You could maybe forgive the Hackneyed dialogue if Laureline was meant to be a fashion stylist or a shop assistant, but she’s a sergeant and one of the federal police force’s best agent who saves her partner, and the world, just as much as he does. These lines don’t empower Laureline, they undermine her and as the lead female character she deserved better, especially with the way she’s physically presented onscreen.
The first thing you see of Cara is not her face but her bum in a bikini as she brings a drink to her partner. Later when she and Valerian are in their armoured suits hers feature ridiculous boob shapes on the chest which are more than distracting, they’re laughable. Fans of the comics might argue that this is what that suit looks like on the page but if they can change Laureline from a redhead to a blonde then surely removing metal tits isn’t much of an issue. Of course, the agent doesn’t wear that costume for the rest of the film because after she’s captured by another alien race she’s forced to wear a lacey ballgown, one she doesn’t mind ripping as it progressively loses more material.
Speaking of clothing, or a lack there of, let’s take a look at Rihanna’s character. Bubbles is a shape-shifting stripper who panders to men’s fantasies. From a sexy cabaret dancer to a naughty nurse, the alien’s raison d’être is to be an object for male pleasure. She’s a slave to it, thanks to Ethan Hawke’s Jolly brothel owner, and the only way she can get her freedom is by helping another man, Valerian. He in turn diminishes Bubbles by forcing her to wear the face that he finds most comfortable – not her natural alien form but the sexy human one.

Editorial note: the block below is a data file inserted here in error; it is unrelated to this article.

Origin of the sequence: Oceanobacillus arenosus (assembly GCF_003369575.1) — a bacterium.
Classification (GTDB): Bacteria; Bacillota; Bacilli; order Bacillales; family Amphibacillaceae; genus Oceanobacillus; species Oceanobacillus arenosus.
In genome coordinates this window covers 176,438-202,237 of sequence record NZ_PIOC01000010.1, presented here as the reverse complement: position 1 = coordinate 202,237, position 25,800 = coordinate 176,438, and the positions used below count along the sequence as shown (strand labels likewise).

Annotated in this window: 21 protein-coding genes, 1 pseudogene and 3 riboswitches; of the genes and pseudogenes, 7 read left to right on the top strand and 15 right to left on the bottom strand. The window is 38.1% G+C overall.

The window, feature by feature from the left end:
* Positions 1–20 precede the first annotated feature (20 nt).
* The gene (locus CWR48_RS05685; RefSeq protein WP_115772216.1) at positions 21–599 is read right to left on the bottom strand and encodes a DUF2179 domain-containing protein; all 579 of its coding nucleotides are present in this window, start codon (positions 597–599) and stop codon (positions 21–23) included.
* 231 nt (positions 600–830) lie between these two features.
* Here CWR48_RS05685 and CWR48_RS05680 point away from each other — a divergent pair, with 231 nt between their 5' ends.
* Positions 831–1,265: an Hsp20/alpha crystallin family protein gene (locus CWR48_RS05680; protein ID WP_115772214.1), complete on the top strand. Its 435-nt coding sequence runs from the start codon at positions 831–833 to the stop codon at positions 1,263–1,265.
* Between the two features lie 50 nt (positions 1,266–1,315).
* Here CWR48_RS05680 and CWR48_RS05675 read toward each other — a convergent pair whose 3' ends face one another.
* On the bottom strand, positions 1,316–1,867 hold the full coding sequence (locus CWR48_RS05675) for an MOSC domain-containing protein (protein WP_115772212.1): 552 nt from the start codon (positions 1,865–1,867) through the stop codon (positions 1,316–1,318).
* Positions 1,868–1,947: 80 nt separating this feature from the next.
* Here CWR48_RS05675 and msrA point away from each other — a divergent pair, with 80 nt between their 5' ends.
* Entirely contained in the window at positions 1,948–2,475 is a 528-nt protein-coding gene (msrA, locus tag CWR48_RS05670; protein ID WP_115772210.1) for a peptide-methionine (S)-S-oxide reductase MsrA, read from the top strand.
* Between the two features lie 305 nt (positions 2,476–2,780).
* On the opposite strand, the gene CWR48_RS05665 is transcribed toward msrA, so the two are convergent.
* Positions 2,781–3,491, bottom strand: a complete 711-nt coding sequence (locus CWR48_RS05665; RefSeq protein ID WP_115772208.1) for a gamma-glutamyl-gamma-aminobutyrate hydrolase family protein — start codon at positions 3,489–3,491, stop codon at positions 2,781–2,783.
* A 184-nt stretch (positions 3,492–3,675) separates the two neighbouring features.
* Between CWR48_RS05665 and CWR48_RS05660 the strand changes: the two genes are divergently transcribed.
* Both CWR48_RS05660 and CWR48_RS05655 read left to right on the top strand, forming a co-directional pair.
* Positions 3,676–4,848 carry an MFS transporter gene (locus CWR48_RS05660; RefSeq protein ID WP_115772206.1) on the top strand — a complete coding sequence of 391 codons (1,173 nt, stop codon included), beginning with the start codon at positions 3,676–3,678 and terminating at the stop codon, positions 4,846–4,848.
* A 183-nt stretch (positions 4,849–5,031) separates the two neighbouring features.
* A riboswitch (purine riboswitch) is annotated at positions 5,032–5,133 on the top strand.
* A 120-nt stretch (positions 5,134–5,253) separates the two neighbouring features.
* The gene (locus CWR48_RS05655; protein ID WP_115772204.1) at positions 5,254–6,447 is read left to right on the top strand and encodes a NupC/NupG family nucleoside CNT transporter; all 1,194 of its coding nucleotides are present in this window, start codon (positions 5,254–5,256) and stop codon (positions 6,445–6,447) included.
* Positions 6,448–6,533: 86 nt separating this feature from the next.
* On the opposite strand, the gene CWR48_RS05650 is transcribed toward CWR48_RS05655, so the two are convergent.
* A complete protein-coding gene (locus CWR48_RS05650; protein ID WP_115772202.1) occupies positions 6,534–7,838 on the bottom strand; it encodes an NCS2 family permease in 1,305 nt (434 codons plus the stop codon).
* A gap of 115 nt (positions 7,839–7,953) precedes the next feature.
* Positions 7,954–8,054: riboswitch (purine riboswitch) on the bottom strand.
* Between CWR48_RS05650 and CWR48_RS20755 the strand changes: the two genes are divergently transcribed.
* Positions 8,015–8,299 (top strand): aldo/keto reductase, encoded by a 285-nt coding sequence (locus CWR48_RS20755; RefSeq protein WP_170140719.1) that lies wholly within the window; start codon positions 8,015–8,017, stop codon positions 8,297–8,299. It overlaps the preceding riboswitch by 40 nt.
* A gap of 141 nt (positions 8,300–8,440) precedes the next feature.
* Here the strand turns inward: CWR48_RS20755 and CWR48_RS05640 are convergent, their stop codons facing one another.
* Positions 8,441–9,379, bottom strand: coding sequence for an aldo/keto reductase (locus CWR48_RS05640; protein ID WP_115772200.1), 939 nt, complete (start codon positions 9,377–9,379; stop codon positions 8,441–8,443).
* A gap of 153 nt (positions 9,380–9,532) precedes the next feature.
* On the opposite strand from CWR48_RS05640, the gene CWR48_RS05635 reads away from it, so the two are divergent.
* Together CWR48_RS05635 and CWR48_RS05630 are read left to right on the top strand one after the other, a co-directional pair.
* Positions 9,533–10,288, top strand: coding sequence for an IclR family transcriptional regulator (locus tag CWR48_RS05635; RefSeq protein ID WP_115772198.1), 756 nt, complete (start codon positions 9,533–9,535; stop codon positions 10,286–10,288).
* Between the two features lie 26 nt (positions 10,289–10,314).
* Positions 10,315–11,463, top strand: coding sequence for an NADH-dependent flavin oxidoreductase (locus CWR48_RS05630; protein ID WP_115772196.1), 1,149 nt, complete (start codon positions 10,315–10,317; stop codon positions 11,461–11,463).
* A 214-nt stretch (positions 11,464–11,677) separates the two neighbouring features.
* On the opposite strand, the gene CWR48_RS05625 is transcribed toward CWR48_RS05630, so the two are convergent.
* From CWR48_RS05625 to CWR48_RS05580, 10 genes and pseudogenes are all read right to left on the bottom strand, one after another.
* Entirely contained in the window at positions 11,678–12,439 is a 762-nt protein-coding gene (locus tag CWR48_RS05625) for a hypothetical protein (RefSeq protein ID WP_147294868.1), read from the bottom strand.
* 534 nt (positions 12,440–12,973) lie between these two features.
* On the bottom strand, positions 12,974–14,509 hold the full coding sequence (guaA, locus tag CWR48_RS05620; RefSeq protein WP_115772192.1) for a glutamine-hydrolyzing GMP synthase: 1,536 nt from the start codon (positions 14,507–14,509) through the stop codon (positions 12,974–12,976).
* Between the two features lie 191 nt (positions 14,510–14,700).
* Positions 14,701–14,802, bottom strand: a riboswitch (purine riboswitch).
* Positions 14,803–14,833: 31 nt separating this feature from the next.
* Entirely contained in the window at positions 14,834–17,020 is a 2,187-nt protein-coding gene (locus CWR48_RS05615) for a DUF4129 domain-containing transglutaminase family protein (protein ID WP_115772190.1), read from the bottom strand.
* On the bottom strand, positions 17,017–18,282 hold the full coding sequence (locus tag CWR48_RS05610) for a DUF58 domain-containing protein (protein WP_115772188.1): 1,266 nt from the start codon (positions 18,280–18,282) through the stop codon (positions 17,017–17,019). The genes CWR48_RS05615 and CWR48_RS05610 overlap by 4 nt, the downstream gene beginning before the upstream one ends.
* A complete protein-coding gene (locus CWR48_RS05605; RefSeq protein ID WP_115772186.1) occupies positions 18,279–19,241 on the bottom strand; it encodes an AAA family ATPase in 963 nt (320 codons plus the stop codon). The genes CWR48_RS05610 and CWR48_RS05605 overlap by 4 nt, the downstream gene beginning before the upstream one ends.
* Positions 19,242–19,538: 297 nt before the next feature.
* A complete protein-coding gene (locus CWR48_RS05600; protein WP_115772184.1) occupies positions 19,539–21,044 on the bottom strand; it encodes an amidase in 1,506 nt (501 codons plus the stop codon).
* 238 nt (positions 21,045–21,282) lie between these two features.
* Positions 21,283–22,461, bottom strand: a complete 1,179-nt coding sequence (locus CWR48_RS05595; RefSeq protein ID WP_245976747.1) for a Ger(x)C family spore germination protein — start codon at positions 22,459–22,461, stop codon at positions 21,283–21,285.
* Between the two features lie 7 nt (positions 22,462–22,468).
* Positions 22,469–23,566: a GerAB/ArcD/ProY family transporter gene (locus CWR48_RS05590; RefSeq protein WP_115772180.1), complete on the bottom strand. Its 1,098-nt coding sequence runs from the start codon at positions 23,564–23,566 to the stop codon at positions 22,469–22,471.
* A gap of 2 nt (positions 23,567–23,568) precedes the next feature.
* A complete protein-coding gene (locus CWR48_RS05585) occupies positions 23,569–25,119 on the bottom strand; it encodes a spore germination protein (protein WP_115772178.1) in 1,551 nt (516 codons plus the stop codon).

That moment brings to mind Jennifer Lawrence’s Mystique in the “X-Men” franchise, who is constantly told to hide her true blue self in favour of a human face more acceptable in society. Only later when she tries to seduce Magneto is she told to embrace her natural form, because it is a real representation of herself that is far more beautiful than any other disguise. Valerian does not do this, he forces Bubbles to suppress her true self, which in a film that’s overarching theme is love seems pretty jarring. What about self-love, Luc?
The only other female characters are presented as androgynous beings (the skinny-Avatar like aliens the plot revolves around) and a military woman whose limited role is to notify her male superiors of things and cower in fear when an attack occurs. It certainly seems rather odd that Laureline has risen to the ranks of sergeant in this federal police force but every other fighter, soldier and policeman are played by men. She must be an anomaly, just not one we’re used to seeing in Besson’s work.
He has consistently presented female anomalies as flawed yet empowering women that female viewers can not only relate to but feel inspired by, but when it comes to Valerian he’s absolutely failed. Laureline and Bubbles pale in comparison to the likes of LeeLoo, Matilda, even Lucy and I wonder if a female writer had been given a look over the script they would have fared far better in the final cut. Judging by the critical reception of the film, “Valerian” is going to be the first and last in the franchise, so I can only hope that it isn’t indicative of the female characters to come from the French director. That would certainly be a tragic step back for Besson and his cinematic women.
Guest post by Hanna Flint